scam-google-details

If you don’t know something, Google it. We trust Google to provide us the information we’re looking for, but unfortunately, not everything you find online can be trusted – not even, it seems, something as innocent as contact details of banks.

Their Modus Operandi

Thanks to widespread awareness of fraud tactics, more people have wizened up to the “old” tactic of fraud calls from “banks” or some other trusted institution requesting your personal details. Therefore, instead of being so obviously pro-active, scammers have turned to subtle ways to trick you instead. Instead of calling you, they’re now making you call them, by changing the phone number of the bank to their own scam number!

How It Works


Scammers are taking advantage of the free-to-access and free-to-edit ability of the community-based information on Google Maps. Google Maps and other community-based applications are editable by anyone and everyone for quick updates and cross-checking. This is useful for instances such as sudden changes in premises for businesses. However, the reverse is also true: it also allows anyone to change formerly correct information to false ones. And because most of us have come to trust Google Maps search results, we may not suspect the phone number and end up unknowingly divulging our private banking information to the “bank”, when it is actually a scammer.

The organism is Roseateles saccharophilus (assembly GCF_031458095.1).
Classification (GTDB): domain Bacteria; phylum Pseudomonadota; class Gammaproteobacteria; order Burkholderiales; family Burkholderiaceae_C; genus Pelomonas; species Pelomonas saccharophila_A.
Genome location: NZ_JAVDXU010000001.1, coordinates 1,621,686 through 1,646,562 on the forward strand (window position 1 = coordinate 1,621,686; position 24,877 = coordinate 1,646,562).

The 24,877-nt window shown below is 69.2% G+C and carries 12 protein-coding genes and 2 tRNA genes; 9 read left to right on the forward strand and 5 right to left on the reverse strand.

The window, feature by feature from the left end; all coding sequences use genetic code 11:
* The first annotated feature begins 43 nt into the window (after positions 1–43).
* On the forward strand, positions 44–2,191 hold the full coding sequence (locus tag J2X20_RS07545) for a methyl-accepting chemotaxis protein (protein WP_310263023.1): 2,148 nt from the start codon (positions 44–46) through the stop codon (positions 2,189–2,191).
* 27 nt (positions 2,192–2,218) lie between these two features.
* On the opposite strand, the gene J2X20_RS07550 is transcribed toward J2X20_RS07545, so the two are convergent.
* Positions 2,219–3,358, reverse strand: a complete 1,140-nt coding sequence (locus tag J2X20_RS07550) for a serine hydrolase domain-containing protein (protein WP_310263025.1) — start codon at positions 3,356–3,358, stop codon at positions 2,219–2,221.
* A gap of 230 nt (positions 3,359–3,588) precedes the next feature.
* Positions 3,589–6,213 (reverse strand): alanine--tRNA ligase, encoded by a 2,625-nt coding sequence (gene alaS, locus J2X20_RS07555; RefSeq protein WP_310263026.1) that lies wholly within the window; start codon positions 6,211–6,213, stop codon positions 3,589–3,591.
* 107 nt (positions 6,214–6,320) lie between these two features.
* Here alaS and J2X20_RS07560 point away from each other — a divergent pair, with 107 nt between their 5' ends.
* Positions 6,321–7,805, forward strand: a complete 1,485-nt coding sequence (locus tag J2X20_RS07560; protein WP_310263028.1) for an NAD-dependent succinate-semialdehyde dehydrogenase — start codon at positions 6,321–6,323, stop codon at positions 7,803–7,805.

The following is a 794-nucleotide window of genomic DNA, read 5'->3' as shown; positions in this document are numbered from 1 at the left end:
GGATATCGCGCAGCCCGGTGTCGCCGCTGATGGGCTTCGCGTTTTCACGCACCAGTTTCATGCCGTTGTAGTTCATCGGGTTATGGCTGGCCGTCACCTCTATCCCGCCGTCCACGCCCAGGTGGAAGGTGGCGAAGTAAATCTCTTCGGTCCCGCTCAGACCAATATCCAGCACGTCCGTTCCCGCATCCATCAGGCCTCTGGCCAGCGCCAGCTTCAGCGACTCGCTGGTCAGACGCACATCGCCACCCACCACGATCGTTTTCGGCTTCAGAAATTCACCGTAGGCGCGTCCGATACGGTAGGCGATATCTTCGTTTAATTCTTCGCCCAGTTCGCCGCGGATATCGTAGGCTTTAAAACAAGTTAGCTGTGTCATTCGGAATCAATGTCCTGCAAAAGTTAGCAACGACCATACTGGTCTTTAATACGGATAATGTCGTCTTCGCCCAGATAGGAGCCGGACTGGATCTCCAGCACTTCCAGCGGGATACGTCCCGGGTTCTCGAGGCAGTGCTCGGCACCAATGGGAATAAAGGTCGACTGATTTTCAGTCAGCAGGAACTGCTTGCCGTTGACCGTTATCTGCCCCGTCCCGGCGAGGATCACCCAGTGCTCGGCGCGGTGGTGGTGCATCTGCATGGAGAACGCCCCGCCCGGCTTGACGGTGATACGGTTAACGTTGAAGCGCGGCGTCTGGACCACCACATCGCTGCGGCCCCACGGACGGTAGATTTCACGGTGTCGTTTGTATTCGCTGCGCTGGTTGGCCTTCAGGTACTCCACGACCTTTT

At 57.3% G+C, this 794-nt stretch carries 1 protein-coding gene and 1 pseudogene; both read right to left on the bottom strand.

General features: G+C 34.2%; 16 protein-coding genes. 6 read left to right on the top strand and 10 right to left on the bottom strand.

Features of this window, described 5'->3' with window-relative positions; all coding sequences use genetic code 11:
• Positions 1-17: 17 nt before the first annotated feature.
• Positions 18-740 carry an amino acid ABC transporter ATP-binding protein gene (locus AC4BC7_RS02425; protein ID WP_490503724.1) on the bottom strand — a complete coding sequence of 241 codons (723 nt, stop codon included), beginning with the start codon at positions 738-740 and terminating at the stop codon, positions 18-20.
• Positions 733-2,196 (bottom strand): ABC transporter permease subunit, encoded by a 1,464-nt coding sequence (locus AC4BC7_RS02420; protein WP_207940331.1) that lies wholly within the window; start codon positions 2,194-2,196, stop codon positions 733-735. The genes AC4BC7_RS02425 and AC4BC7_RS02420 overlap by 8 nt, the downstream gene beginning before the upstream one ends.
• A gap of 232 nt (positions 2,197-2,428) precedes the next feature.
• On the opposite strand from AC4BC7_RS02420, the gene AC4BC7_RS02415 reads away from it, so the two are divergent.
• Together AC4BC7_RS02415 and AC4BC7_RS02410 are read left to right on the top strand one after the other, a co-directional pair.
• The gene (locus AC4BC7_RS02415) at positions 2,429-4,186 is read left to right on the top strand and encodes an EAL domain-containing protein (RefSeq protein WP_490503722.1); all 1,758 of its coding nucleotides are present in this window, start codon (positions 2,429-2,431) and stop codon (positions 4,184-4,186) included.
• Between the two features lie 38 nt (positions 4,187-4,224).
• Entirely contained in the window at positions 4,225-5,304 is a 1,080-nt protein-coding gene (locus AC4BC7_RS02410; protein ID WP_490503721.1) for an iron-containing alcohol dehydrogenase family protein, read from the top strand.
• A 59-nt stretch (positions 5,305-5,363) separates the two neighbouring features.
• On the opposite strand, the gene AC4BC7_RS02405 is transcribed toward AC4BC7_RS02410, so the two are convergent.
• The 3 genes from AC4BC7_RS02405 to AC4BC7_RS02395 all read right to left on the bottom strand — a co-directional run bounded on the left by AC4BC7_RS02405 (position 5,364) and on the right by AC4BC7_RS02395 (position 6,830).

Fraud Report

So far, this modus operandi has only been reported in India, but that doesn’t mean that the rest of the world is safe. As mentioned, Google Maps details can be edited by anyone, so other scammers worldwide may well snap up the idea and do the same in their countries!

How to Avoid This Scam

To be safe, stop hitting the Call button directly from the Google search engine or Google Maps. It may be convenient, but you have no way of knowing whether the contact details are correct or not. Instead, dig up your debit or credit card and check the back for your bank’s phone number.

You can also check the bank’s website, usually under their Contact Us tab – but make sure you’re on their genuine, trusted website first! Make sure the website URL starts with “https”, and check for a lock symbol to know that the website is secure.

Conclusion

With this latest fraud tactic, it’s clear that we should be cautious about any information we obtain from the Internet, even if it’s something as simple as a phone number.

(Visited 18 times, 1 visits today)

Leave a Reply

Your email address will not be published. Required fields are marked *